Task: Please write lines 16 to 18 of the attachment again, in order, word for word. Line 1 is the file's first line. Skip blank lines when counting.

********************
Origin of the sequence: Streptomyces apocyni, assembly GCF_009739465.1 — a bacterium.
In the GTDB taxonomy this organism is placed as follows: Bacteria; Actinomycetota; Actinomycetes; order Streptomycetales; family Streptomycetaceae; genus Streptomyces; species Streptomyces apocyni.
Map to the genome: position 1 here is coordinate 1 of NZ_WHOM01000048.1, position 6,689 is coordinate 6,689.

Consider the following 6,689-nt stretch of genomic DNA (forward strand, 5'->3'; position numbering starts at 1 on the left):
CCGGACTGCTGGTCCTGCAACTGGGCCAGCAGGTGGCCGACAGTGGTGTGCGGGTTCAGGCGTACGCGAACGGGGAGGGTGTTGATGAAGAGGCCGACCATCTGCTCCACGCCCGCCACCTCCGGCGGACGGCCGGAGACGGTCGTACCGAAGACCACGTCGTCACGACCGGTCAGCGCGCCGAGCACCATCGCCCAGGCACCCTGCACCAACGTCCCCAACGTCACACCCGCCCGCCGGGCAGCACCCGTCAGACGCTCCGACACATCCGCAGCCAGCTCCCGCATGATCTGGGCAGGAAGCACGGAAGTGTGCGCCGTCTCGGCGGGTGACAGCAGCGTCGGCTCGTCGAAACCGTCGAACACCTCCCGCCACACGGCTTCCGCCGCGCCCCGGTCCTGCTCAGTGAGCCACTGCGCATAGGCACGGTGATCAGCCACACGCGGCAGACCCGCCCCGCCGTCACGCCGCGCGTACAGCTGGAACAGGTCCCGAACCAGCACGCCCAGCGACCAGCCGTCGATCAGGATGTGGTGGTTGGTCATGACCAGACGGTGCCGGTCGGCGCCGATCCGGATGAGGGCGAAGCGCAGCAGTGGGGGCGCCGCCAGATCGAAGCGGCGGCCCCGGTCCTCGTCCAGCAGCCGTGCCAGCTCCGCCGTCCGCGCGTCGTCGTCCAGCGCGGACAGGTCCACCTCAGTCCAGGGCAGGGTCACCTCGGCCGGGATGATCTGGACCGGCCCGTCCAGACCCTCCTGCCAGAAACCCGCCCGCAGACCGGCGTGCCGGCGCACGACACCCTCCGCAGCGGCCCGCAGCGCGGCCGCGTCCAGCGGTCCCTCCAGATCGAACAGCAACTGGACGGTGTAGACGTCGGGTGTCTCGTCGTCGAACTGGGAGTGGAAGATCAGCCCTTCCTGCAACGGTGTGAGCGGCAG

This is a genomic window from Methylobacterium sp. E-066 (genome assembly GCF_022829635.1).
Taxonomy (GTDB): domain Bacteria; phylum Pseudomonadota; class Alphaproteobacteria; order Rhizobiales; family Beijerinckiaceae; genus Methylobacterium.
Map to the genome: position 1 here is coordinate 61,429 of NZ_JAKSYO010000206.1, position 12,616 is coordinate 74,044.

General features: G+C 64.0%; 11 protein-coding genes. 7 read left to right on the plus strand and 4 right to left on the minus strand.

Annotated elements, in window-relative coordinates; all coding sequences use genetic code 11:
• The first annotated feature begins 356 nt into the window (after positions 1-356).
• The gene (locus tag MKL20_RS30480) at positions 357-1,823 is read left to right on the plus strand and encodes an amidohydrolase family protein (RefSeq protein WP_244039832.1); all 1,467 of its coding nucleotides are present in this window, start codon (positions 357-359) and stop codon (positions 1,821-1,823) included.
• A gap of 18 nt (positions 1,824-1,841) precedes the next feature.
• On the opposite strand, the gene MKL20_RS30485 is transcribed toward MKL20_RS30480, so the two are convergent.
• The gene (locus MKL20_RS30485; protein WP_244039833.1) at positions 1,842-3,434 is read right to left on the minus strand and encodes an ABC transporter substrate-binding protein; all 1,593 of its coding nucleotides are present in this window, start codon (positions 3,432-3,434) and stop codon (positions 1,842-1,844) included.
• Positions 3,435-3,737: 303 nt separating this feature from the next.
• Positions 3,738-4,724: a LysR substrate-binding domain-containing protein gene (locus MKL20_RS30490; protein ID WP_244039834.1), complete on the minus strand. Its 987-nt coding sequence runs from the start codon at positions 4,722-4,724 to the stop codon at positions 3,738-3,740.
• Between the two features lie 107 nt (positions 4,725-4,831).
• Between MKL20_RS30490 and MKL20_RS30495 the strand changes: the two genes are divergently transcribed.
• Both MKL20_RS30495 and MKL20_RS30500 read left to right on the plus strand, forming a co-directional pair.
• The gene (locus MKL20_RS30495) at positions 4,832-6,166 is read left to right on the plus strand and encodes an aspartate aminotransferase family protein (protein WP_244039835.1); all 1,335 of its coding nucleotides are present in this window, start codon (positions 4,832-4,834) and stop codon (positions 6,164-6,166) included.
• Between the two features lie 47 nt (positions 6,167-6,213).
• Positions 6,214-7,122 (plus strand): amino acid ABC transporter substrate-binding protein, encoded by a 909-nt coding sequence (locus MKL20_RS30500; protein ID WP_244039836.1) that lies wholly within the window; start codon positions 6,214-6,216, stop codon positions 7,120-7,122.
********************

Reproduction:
• Positions 3,435-3,737: 303 nt separating this feature from the next.
• Positions 3,738-4,724: a LysR substrate-binding domain-containing protein gene (locus MKL20_RS30490; protein ID WP_244039834.1), complete on the minus strand. Its 987-nt coding sequence runs from the start codon at positions 4,722-4,724 to the stop codon at positions 3,738-3,740.
• Between the two features lie 107 nt (positions 4,725-4,831).